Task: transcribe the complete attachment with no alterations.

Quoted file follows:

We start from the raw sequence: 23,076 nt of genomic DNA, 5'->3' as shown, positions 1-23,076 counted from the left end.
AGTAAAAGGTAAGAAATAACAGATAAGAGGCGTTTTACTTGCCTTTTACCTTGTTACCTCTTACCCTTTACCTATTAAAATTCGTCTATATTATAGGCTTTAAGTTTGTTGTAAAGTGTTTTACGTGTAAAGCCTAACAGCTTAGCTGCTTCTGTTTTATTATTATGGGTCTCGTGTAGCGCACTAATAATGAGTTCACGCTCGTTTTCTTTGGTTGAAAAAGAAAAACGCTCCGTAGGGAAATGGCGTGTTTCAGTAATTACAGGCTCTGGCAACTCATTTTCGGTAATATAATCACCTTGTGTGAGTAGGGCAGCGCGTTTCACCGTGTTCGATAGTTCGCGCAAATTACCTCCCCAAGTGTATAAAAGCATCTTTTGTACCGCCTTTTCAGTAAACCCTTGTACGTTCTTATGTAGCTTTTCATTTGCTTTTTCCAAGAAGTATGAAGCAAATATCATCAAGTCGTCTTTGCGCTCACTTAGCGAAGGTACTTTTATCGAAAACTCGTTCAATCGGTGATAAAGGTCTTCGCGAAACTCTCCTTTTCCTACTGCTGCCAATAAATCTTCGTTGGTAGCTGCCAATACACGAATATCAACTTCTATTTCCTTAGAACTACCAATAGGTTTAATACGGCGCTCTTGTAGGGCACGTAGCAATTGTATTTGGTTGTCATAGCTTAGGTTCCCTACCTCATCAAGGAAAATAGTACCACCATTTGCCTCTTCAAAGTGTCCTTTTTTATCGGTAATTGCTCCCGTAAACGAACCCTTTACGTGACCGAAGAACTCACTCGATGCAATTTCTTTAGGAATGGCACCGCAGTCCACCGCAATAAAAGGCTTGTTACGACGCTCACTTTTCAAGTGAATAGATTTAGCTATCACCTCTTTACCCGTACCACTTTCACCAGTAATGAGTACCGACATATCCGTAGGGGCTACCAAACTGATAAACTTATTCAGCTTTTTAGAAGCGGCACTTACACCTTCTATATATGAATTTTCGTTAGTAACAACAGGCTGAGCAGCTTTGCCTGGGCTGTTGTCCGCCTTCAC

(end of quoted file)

We start from the raw sequence: 23,076 nt of genomic DNA, 5'->3' as shown, positions 1-23,076 counted from the left end.
AGTAAAAGGTAAGAAATAACAGATAAGAGGCGTTTTACTTGCCTTTTACCTTGTTACCTCTTACCCTTTACCTATTAAAATTCGTCTATATTATAGGCTTTAAGTTTGTTGTAAAGTGTTTTACGTGTAAAGCCTAACAGCTTAGCTGCTTCTGTTTTATTATTATGGGTCTCGTGTAGCGCACTAATAATGAGTTCACGCTCGTTTTCTTTGGTTGAAAAAGAAAAACGCTCCGTAGGGAAATGGCGTGTTTCAGTAATTACAGGCTCTGGCAACTCATTTTCGGTAATATAATCACCTTGTGTGAGTAGGGCAGCGCGTTTCACCGTGTTCGATAGTTCGCGCAAATTACCTCCCCAAGTGTATAAAAGCATCTTTTGTACCGCCTTTTCAGTAAACCCTTGTACGTTCTTATGTAGCTTTTCATTTGCTTTTTCCAAGAAGTATGAAGCAAATATCATCAAGTCGTCTTTGCGCTCACTTAGCGAAGGTACTTTTATCGAAAACTCGTTCAATCGGTGATAAAGGTCTTCGCGAAACTCTCCTTTTCCTACTGCTGCCAATAAATCTTCGTTGGTAGCTGCCAATACACGAATATCAACTTCTATTTCCTTAGAACTACCAATAGGTTTAATACGGCGCTCTTGTAGGGCACGTAGCAATTGTATTTGGTTGTCATAGCTTAGGTTCCCTACCTCATCAAGGAAAATAGTACCACCATTTGCCTCTTCAAAGTGTCCTTTTTTATCGGTAATTGCTCCCGTAAACGAACCCTTTACGTGACCGAAGAACTCACTCGATGCAATTTCTTTAGGAATGGCACCGCAGTCCACCGCAATAAAAGGCTTGTTACGACGCTCACTTTTCAAGTGAATAGATTTAGCTATCACCTCTTTACCCGTACCACTTTCACCAGTAATGAGTACCGACATATCCGTAGGGGCTACCAAACTGATAAACTTATTCAGCTTTTTAGAAGCGGCACTTACACCTTCTATATATGAATTTTCGTTAGTAACAACAGGCTGAGCAGCTTTGCCTGGGCTGTTGTCCGCCTTCAC